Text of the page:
Vsevolod Chaplin: ''The siege time bred many sins and crimes''

‘‘Too little’’ survivors of the siege? Archpriest Vsevolod Chaplin’s column

Vsevolod Chaplin: ''The siege time bred many sins and crimes'' Photo: livelib.ru

More than a thousand of citizens of Petersburg who were born in sieged Leningrad after 27 September 1943 don't have the right to receive federal benefits. Moreover, some people consider them almost ''whores' children''. In the column written for our online newspaper on the threshold of Victory Day, Realnoe Vremya's columnist Archpriest Vsevolod Chaplin asks whether the ''children of the siege'' deserve such an attitude.

Moral issue

People have been writing me about a problem for several months already that seems to be elementary but that hasn't been solved for years: the ''children of the siege'' who were born after 27 September 1943 don't have the right to received benefits entitled to other people survived in the siege. Including to additional medical care. As we are talking about federal benefits, the Saint Petersburg Legislature has introduced bills enabling to fix the situation to the State Duma twice. Both attempts failed. The project is prepared by the Legislature's Commission for Veterans' Affairs, which decreed to introduce it for consideration to the urban legislature in March. Will the issue be put into motion now?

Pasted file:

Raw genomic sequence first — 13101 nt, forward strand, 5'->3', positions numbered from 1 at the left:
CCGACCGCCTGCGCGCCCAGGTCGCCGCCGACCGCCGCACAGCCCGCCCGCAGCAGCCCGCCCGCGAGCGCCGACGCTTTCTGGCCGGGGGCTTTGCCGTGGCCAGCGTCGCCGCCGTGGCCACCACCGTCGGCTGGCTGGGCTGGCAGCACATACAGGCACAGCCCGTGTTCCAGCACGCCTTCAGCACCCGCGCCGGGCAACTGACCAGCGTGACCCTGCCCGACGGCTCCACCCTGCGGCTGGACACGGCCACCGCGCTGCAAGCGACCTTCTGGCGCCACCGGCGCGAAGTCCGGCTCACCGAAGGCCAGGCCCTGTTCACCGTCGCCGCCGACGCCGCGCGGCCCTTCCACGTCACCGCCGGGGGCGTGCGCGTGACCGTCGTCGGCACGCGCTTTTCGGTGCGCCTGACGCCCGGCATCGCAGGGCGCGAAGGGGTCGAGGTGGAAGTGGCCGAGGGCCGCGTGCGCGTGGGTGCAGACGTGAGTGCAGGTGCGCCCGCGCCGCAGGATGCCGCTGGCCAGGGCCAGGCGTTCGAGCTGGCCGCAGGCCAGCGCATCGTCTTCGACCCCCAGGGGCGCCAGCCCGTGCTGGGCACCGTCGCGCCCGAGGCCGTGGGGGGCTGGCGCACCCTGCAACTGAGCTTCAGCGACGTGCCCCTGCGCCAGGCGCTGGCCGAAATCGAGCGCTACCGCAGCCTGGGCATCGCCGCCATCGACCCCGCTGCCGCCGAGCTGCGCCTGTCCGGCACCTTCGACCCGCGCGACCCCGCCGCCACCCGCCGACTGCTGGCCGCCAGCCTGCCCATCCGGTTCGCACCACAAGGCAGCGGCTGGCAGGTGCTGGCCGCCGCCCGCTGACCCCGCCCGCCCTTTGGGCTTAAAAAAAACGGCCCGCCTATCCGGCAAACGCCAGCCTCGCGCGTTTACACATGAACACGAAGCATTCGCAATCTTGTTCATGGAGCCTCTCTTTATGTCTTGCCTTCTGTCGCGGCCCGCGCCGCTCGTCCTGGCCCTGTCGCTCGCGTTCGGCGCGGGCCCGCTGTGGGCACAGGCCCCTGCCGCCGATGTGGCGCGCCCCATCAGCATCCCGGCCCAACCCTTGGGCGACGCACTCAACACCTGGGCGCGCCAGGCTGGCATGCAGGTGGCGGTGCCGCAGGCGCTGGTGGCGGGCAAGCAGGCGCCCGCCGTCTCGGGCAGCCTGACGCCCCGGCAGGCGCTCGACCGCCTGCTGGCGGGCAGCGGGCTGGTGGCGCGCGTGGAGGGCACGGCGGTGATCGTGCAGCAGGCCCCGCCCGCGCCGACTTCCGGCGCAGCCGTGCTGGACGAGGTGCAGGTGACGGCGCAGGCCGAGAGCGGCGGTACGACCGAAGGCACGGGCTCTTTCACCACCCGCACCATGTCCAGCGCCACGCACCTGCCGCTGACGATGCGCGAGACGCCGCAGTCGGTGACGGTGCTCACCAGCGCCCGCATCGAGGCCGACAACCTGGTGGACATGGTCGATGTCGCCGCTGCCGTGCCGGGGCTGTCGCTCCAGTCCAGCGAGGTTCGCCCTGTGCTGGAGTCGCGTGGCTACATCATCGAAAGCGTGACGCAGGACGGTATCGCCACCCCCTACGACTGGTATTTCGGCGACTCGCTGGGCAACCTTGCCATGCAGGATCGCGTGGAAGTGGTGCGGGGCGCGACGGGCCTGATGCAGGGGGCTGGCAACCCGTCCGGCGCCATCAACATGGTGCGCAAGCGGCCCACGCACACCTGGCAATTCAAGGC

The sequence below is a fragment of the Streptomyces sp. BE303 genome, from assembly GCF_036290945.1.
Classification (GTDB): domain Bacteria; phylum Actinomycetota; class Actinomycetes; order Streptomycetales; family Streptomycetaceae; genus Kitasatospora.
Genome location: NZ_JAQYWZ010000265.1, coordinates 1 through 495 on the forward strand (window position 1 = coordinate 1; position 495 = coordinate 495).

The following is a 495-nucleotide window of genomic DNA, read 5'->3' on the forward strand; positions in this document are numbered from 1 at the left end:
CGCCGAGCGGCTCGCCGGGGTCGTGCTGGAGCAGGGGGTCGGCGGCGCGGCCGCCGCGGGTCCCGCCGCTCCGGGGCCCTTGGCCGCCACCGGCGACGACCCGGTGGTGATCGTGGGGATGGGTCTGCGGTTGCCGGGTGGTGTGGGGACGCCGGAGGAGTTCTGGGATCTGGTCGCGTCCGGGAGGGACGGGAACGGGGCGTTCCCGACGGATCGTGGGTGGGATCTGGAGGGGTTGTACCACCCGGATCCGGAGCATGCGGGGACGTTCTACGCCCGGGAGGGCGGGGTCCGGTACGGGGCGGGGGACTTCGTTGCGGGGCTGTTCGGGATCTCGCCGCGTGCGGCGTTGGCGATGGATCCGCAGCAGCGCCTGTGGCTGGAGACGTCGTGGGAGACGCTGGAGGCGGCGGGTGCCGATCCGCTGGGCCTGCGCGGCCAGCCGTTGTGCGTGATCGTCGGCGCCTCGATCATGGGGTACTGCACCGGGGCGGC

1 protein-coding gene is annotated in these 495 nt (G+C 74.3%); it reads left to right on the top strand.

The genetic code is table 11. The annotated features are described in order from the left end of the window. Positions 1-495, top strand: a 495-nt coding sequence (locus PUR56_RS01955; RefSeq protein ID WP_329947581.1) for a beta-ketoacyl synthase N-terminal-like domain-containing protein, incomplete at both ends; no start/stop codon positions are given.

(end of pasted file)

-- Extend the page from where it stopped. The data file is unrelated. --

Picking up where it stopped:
The petition in this respect published on the site Russian Public Initiative says: ''The necessity to eliminate the unjustified discrimination of a part of citizens of sieged Leningrad was repeatedly mentioned in explanatory and other supporting documents to bills at both the regional and federal levels, neither of which was adopted despite repeated justified addresses of citizens''. It also includes the award ''To Resident of Sieged Leningrad'' given to children of the siege.

The old problem isn't technical but moral. The Leningrad Urban Executive Committee adopted a regulation as early as 1989 according to which only people who lived in the sieged city for no less than 120 days have the right to the benefits.